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One exam doesn't define you




The end of the year is so close you can almost smell the Christmas trees, taste the ham and you have likely pulled the shorts out of the back of the closet. It's exciting and everyone is in that pre-Christmas frenzy.


Then there are the students about to sit their end of year exams. They look frazzled, kept up at night from the stress of worrying about their results. Anxiety about Covid-19 tests adding to their already high-stress load. Why do we let these poor kids stress so much over exams that DO NOT define their life? There is always another way if the day doesn't go to plan.

I remember being stressed about my exams as well. I wanted more than anything to become an Officer in the Royal Australian Navy and I had worked my butt off in high school to get excellent grades in tough subjects. I wanted to be accepted into Naval College and nothing was going to get in my way.

I got the good marks, I had the physical fitness. But something still got in my way. I failed the medical examination because I have an underactive thyroid. Just like that, my dreams were shattered. I had no idea what to do. My friends were going to university so I signed up for a forensics science degree, purely because I had enjoyed chemistry at school and didn't really know what else to do.


I lasted 4 weeks at uni. I actually didn't really attend for most of that time anyway but preferred to skip class and sit at the tavern, or even hide in the library with a good novel. There was no way I was going to stick this out. I left uni, signed up for some hospitality courses and then threw on a backpack and hit the ski slopes of New Zealand.

When I came home my mind had settled and I joined the WA Police Force as my 'alternative' to the Navy. I loved the Police and I was exposed to many different areas, interviewing victims including children, and chasing prostitutes down the street. When Dad became sick however I decided to get out of shift work and spend more time with him. I fell into the corporate world of insurance purely because I needed a job. I enjoyed the challenge of workers compensation, the technicality of legislation, the differing jurisdictions. I enjoyed making my clients happy. I still didn't have a degree.

It wasn't until 6yrs into my career in insurance that I went back to university. I wanted to study for a psychology degree and this time I was ready and willing to learn. It took me 6yrs of part-time study, whilst working full time to get my Bachelor of Psychology and I relished the joy of learning. I adored curling up with a textbook and a highlighter to read. It was a very different experience from my post-high school university days.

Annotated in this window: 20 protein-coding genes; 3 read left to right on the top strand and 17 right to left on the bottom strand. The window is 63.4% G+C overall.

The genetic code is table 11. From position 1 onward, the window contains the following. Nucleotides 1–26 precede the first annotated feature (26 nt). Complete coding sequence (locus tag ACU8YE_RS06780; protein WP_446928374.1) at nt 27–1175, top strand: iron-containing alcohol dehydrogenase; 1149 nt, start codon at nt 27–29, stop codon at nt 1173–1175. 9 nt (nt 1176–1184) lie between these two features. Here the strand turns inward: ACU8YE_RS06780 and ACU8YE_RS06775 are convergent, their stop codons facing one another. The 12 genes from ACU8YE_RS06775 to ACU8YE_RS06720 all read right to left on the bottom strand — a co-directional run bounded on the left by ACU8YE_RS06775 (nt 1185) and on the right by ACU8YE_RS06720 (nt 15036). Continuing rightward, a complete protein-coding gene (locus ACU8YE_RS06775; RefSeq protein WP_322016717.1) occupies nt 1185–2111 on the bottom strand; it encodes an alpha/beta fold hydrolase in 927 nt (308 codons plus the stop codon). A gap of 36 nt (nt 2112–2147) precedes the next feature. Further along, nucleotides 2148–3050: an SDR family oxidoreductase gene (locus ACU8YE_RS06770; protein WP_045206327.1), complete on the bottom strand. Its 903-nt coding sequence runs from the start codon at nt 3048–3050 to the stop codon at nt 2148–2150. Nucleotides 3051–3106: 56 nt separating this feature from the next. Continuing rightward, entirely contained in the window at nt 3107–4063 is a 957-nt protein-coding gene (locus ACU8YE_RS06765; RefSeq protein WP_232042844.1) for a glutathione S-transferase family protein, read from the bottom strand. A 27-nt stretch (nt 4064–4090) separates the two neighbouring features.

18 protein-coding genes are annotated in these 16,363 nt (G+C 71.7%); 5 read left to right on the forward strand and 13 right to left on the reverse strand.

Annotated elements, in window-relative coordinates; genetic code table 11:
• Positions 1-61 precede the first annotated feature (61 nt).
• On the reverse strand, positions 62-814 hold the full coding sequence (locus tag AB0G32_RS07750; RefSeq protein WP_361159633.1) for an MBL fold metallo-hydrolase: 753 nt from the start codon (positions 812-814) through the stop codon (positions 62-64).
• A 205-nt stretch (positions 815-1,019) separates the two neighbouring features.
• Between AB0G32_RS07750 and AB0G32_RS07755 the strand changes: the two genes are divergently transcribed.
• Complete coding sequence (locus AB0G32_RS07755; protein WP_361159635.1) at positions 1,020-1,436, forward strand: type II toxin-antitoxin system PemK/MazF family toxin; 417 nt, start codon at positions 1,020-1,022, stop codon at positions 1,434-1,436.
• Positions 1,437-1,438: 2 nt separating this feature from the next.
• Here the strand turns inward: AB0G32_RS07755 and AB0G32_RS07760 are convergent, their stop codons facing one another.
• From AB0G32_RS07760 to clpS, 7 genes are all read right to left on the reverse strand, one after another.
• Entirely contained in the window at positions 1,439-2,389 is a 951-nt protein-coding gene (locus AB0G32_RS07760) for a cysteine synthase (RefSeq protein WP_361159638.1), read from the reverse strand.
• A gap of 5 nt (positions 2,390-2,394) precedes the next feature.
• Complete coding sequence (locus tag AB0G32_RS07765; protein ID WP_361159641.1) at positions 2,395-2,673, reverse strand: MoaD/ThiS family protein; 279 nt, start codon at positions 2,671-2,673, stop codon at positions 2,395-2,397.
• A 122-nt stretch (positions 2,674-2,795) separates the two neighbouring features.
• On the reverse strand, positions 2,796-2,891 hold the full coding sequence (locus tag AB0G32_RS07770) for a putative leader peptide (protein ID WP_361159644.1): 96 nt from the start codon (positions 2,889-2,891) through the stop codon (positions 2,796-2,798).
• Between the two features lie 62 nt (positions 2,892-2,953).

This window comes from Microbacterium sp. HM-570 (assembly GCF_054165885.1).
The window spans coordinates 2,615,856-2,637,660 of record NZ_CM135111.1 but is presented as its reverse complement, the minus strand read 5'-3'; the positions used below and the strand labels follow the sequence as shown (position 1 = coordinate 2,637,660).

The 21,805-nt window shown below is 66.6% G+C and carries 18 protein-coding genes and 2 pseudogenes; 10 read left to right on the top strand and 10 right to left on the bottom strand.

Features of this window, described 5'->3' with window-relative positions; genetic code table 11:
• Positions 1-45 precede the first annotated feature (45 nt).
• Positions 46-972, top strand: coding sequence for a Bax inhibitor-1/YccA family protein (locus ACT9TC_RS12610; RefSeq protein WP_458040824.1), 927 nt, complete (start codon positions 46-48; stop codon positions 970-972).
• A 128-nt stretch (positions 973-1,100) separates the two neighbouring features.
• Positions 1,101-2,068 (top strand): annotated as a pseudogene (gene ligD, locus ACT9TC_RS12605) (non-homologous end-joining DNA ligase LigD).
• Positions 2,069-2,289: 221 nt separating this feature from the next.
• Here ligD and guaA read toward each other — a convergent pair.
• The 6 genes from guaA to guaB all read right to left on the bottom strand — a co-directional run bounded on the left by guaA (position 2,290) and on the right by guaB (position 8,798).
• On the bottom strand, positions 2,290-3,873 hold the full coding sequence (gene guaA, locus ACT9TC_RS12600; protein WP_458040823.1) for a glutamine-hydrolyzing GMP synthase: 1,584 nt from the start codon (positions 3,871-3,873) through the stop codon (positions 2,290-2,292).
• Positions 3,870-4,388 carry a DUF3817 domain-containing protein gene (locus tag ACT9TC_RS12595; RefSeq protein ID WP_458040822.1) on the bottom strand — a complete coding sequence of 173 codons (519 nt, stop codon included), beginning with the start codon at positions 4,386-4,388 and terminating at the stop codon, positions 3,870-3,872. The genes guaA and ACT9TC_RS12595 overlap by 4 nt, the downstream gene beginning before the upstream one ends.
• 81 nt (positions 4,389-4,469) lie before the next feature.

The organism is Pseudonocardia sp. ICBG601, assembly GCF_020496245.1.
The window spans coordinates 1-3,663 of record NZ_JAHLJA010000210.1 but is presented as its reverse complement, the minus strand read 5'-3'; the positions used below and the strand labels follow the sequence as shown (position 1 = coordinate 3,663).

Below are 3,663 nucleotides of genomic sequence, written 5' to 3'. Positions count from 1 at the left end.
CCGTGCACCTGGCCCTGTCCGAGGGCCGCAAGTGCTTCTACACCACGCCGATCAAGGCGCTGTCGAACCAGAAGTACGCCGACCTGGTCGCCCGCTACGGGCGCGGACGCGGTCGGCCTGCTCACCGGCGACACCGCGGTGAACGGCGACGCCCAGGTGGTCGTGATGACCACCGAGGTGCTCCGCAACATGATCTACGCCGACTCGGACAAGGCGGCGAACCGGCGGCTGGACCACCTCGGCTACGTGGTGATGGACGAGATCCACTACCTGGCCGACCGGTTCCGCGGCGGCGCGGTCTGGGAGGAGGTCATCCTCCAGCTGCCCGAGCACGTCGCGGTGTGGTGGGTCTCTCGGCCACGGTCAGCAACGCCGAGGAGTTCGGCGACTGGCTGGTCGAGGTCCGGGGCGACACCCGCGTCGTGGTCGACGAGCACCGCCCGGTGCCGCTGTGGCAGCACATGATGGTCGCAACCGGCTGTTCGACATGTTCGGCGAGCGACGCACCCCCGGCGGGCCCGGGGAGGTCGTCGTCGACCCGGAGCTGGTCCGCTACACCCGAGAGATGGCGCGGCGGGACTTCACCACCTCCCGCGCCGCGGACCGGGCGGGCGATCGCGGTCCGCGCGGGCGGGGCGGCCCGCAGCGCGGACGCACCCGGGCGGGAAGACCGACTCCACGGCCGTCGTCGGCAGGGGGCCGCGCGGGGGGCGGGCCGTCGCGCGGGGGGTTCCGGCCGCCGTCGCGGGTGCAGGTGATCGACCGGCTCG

My insurance roles took me around the country and around the world. I travelled nationally and even had trips to Singapore and Fiji. I got to explore underground mines, open cut mine pits, aged-care sites, hospitals, printing presses and see the back-end of many businesses. It took me interstate, to live in Melbourne and it gave me many many friends. I have since moved into a sales role that is not 100% insurance and I love the challenge and the satisfaction of helping clients understand how we can save them time and money with our technology implementation.


All my roles have a theme of 'service'. I enjoy serving my clients, I enjoy adding value to their roles. I feel good at the end of the day when I have served. I have stepped into many different industries and roles since my high school exams, and I have loved every one of them.


It’s almost 20yrs since I sat those stressful exams in high school. I wish I could whisper in the ear of my 16yr old self that the result doesn’t define you – The hard work that you have done in school will bring you success, regardless of what happens on exam day. If you don’t get the scores you need – you can do a bridging course. You can take a year off. You can do something different. What you take away from school is more than an exam score. You take away the love of learning, you take away amazing friends, you take away independence, you take away the confidence to step into the world.


May your final exams just be the end of one chapter, and the beginning of a new one.


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